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President Rouhani’s Visit to the Sultanate of Oman

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This morning Iranian President Hassan Rouhani landed in Muscat, the capital of Oman, for his first official visit to an Arab state. Flanked by a high-ranking delegation of ministers, Rouhani was officially welcomed by the Sultan of Oman, Qaboos bin Said, at his palace on the shores of the Gulf of Oman.

Despite this visit being Rouhani’s first to an Arab state, this is not the first time the two leaders have met. In late August, Qaboos was the first head of state to meet with Rouhani after becoming president, in a three-day visit widely believed – although officially denied – by Qaboos to offer to act as a mediator between Iran and the United States on talks about the Islamic Republic’s controversial nuclear program. Despite those denials, Qaboos played a key role in bringing Washington and Tehran to the negotiating table.

Over the years, the sultanate has quietly acted as a conduit between the US and Iran, acting as diplomatic mediator on a number of disputes.

Perhaps most well-known in America, Oman paid a $1m bond to secure the release of American hikers Joshua Fattal and Shane Bauer in 2011, after they were arrested by Iran in 2009 and sentenced to eight years in prison after being convicted of spying. A third hiker, Sarah Shourd, was released in September 2010 on medical and humanitarian grounds after Oman paid her $500,000 bail.

In April 2013, Omani authorities worked with the U.S. government to secure the release of Iranian scientist Mojtaba Atarobi, who had been held in California for more than a year on charges of violating U.S. sanctions. Oman provided the scientist, a microchip expert at Tehran’s Sharif University, with medical attention upon arriving in Muscat.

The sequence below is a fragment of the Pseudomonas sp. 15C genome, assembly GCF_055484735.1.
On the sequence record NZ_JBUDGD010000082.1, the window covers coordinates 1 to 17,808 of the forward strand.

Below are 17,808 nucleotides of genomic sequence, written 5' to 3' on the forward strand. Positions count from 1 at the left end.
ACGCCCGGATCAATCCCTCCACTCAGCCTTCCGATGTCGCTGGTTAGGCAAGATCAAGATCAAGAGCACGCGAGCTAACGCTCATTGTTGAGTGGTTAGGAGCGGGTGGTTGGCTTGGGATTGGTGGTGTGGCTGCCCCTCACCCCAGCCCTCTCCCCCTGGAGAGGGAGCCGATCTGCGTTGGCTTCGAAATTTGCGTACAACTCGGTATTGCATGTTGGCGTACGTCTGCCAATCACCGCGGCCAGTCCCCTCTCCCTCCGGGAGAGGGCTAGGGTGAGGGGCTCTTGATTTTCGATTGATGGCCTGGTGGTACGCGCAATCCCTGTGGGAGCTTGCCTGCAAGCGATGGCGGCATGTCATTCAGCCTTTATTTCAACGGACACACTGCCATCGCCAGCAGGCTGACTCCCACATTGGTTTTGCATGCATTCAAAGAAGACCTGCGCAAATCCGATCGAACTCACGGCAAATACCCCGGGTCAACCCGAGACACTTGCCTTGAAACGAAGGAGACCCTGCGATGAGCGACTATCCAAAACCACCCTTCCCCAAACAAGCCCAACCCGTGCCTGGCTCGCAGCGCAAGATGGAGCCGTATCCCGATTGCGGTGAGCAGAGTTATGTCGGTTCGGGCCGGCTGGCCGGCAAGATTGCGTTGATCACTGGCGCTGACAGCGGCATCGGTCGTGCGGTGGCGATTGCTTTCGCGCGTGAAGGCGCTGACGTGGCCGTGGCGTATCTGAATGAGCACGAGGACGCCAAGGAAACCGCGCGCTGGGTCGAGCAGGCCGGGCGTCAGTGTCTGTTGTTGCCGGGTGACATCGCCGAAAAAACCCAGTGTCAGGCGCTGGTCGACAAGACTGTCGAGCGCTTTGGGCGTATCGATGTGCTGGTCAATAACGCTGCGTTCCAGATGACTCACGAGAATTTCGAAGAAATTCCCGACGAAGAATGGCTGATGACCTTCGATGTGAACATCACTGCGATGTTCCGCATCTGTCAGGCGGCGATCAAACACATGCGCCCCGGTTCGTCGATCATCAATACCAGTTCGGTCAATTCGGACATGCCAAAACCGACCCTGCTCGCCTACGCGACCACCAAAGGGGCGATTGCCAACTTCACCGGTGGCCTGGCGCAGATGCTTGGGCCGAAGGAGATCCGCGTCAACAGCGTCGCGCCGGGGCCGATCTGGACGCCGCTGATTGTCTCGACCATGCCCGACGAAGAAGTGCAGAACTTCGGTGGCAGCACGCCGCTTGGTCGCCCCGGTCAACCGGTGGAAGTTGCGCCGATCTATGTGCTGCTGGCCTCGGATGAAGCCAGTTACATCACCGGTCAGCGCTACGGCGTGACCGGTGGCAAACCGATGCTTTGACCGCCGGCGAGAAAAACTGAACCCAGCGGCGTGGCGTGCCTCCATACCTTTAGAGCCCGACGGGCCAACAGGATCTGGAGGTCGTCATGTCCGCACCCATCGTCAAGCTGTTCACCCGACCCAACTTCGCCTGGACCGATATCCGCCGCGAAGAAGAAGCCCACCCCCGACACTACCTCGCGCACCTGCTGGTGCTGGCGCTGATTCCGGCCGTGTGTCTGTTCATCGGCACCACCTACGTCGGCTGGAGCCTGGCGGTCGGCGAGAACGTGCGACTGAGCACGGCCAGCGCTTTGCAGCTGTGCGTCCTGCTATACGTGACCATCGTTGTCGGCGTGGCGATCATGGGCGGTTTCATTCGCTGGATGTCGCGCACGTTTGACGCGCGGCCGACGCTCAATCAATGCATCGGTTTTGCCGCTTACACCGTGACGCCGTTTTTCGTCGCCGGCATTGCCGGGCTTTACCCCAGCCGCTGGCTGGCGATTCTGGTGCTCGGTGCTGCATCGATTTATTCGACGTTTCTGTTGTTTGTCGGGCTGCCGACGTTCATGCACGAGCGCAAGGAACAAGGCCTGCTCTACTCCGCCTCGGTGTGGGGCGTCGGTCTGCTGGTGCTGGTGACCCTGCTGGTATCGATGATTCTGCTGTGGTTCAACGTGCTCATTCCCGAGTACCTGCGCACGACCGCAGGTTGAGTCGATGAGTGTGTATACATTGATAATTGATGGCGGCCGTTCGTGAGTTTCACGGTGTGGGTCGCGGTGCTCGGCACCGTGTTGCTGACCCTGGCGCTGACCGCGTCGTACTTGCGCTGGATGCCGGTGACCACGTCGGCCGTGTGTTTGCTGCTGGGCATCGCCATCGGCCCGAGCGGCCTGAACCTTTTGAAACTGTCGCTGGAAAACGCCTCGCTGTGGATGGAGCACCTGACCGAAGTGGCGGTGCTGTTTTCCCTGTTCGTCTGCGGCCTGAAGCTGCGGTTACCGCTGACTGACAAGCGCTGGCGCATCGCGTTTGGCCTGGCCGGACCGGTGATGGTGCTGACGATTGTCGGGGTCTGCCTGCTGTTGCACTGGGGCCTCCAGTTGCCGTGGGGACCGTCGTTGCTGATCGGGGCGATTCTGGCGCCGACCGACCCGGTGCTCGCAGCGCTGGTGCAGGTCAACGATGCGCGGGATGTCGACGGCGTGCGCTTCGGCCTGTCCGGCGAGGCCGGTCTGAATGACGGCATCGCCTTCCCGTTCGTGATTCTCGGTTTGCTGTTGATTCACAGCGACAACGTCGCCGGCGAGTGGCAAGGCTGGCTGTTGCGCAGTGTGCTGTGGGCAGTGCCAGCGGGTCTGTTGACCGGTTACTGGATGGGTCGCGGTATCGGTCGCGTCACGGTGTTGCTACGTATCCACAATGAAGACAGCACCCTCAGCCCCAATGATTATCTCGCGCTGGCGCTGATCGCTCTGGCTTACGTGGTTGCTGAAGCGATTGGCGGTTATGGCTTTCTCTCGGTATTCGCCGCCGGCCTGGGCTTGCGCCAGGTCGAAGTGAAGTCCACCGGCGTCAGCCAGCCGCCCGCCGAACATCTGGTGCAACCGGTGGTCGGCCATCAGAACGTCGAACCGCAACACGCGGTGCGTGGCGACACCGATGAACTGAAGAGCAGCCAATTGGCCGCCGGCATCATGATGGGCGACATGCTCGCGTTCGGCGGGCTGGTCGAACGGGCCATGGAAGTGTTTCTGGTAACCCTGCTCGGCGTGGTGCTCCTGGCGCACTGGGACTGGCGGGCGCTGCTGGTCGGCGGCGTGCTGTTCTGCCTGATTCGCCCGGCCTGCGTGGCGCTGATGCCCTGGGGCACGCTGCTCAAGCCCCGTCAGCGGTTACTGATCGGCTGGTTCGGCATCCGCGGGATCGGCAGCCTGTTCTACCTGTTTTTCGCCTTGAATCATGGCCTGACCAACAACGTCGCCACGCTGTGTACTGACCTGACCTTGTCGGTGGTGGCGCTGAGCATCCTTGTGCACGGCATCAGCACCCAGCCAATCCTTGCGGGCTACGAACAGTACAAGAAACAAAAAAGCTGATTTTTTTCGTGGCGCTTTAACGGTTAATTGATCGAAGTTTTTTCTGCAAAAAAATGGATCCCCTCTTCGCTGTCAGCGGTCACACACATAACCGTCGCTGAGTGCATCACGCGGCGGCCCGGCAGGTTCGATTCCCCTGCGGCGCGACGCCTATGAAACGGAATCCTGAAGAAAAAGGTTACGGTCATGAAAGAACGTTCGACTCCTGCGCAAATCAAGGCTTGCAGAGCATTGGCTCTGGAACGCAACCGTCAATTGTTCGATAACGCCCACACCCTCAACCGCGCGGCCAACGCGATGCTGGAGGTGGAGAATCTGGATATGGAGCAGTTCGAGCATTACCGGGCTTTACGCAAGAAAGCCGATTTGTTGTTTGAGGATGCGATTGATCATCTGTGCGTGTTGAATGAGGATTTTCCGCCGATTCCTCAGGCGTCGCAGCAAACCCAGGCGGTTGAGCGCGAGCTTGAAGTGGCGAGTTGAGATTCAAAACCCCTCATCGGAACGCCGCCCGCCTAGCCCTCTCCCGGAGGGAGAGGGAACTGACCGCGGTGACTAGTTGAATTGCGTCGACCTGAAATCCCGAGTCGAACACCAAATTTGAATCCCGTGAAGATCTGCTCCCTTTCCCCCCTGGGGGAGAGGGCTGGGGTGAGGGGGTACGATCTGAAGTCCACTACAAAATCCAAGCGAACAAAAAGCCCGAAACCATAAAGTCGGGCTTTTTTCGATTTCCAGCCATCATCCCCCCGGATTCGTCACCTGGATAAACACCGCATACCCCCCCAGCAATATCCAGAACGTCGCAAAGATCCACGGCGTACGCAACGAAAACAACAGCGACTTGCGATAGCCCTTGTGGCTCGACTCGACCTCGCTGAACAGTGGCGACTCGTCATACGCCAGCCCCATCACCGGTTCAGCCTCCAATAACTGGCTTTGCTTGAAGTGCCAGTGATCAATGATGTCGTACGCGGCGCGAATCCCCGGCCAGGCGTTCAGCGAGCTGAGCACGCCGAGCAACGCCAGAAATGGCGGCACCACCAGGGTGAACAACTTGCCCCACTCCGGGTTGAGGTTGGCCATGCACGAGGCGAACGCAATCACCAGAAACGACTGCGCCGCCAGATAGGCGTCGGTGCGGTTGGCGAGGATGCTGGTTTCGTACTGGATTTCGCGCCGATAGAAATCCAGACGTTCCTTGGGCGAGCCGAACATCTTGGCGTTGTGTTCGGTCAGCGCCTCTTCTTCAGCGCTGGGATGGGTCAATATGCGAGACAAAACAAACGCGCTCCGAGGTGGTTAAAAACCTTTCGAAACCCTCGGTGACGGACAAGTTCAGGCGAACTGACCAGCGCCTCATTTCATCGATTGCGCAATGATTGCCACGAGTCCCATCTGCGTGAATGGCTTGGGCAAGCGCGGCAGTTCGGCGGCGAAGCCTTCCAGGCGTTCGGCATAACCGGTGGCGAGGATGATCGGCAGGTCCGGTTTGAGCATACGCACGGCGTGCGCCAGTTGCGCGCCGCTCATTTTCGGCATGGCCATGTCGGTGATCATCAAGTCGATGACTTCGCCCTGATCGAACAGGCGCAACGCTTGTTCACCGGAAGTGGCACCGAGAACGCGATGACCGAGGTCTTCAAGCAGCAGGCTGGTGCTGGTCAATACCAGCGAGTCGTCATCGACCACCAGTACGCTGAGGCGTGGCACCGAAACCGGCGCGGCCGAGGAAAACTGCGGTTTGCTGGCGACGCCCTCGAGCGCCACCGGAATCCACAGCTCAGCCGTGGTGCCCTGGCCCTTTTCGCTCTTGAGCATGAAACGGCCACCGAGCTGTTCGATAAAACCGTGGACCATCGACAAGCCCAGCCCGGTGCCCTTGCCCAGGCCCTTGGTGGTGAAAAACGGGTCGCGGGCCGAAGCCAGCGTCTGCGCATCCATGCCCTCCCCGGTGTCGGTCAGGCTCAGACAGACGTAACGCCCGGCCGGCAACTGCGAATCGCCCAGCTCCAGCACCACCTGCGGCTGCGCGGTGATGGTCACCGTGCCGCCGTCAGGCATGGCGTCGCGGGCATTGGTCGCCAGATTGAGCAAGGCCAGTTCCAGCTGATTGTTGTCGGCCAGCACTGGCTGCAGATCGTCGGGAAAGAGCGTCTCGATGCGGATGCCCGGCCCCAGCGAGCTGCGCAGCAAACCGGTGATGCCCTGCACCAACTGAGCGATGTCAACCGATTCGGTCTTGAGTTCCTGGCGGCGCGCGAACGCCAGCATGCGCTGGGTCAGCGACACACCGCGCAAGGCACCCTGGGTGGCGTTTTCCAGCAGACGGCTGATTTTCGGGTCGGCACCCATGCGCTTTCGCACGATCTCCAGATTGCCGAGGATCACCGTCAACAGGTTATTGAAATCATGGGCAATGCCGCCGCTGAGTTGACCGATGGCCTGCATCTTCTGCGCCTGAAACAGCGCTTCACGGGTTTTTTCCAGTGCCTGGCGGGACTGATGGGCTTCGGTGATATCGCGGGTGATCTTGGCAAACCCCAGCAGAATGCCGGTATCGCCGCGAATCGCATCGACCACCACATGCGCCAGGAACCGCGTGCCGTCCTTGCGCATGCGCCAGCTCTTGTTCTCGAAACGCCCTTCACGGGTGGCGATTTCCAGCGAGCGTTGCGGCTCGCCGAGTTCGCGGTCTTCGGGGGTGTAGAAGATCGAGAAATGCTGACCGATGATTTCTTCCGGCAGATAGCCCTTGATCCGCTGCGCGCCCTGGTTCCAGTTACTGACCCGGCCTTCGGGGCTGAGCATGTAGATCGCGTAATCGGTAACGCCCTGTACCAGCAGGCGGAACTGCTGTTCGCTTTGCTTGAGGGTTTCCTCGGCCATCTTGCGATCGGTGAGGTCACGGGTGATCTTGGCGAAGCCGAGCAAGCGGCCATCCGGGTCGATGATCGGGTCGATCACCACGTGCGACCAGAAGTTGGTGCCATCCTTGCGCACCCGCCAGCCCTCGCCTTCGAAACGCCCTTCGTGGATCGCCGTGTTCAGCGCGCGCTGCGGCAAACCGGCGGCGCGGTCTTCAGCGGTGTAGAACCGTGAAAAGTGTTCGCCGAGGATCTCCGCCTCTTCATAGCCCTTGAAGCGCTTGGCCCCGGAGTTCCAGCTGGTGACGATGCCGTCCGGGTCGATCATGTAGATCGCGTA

Since the Shah of Iran provided troops to help Qaboos crush a rebellion in Oman’s Dhofar province in 1973, Oman has retained close ties with the country – even after its Arab neighbors shunned Iran after Ayatollah Khomeini deposed the Shah and took power in 1979.

Authors

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Alex Adams

Gulf Affairs Analyst; Former Journalist in Oman

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Stephanie Dahle

Publications Manager, Center for Middle East Policy at Brookings

Despite the diplomatic undertones on the two-day visit, it will officially focus on boosting economic cooperation between the two countries, which has already increased in recent months. The two countries signed a $60b deal in December 2013 for Oman to import Iranian gas. High-level talks over an Iran-Oman-India gas pipeline have resumed, and recent press reports have even suggested that plans are in place for a bridge linking the two countries across the Strait of Hormuz.

Although a bridge is deemed unlikely by regional observers and analysts – as well as being denied by Oman – the symbolism of the two countries building stronger ties as Iran prepares to come in from the cold cannot be ignored.

Speaking to Iranian press, Rouhani emphasized Iran’s growing part in regional cooperation. “The sensitivity of the Strait of Hormuz waterway adds special importance to the southern littoral countries of the Persian Gulf and the Sea of Oman.”

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